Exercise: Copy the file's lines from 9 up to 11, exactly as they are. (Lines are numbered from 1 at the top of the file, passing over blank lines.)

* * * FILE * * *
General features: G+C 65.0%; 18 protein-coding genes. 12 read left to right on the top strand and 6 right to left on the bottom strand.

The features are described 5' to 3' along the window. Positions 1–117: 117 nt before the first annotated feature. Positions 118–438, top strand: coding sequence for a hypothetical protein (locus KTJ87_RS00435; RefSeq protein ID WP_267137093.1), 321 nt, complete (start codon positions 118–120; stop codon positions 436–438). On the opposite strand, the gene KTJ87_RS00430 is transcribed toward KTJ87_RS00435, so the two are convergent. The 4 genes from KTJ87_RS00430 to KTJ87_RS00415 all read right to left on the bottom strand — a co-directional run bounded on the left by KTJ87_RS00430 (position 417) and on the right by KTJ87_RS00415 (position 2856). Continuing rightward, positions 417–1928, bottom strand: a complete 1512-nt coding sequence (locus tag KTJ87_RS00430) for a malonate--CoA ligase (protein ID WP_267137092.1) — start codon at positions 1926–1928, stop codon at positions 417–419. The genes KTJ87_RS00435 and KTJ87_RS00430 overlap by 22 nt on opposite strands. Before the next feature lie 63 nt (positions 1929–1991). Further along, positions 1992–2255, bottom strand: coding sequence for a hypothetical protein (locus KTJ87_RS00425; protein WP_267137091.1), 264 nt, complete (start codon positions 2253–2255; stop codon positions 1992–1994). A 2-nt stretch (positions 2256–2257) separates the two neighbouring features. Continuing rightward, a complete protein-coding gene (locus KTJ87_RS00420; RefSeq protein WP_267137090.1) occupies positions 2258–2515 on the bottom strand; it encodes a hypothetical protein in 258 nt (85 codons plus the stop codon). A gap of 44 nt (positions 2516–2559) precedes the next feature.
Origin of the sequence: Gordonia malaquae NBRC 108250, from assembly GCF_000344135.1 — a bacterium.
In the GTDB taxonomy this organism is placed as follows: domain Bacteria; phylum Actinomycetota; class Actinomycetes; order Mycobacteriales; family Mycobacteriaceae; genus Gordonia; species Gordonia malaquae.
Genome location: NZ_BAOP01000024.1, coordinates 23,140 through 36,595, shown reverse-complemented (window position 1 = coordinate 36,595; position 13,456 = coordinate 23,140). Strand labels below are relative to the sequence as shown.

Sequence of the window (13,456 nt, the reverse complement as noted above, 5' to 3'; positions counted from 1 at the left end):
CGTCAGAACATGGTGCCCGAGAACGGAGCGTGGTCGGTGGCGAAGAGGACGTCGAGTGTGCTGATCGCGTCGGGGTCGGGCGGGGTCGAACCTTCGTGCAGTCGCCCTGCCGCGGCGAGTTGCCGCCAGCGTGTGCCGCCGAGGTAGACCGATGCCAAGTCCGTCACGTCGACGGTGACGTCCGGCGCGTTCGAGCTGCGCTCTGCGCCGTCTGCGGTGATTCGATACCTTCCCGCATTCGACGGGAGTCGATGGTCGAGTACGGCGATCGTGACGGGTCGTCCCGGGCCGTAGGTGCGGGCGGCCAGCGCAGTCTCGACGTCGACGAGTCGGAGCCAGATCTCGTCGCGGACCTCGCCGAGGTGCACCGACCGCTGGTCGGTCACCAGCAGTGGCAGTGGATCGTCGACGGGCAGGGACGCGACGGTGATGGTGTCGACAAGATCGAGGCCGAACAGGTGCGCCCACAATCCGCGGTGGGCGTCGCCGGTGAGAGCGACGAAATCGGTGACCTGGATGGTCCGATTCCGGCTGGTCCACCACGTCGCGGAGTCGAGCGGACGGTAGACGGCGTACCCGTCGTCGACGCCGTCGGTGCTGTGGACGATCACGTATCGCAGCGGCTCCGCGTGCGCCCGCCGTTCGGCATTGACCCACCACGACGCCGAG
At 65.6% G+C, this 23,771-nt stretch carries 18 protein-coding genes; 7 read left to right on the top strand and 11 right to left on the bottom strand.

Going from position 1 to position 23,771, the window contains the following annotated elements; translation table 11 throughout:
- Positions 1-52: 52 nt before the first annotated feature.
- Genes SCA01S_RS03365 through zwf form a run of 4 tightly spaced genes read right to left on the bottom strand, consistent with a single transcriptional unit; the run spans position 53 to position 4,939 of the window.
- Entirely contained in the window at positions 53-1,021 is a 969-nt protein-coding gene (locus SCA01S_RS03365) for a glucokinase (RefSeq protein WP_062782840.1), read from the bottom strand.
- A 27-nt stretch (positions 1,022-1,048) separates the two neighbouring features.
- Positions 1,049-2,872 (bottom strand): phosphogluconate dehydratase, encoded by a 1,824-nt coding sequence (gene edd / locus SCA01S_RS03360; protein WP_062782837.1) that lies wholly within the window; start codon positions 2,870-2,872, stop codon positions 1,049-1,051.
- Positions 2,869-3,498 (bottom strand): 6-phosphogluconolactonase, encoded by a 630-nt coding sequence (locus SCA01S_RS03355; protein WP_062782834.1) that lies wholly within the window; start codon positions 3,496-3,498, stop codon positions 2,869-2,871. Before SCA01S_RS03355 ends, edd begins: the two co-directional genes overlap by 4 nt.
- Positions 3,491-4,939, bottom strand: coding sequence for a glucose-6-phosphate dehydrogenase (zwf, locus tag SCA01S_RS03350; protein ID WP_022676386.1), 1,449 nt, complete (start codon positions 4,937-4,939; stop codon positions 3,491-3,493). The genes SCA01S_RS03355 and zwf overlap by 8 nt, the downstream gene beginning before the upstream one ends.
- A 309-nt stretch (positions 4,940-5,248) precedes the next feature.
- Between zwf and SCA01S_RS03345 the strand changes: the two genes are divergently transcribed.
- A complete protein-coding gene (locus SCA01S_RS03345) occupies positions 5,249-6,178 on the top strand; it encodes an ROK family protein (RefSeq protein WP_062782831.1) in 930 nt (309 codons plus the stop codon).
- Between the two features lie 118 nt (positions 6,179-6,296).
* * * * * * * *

Going from position 1 to position 23,771, the window contains the following annotated elements; translation table 11 throughout:
- Positions 1-52: 52 nt before the first annotated feature.
- Genes SCA01S_RS03365 through zwf form a run of 4 tightly spaced genes read right to left on the bottom strand, consistent with a single transcriptional unit; the run spans position 53 to position 4,939 of the window.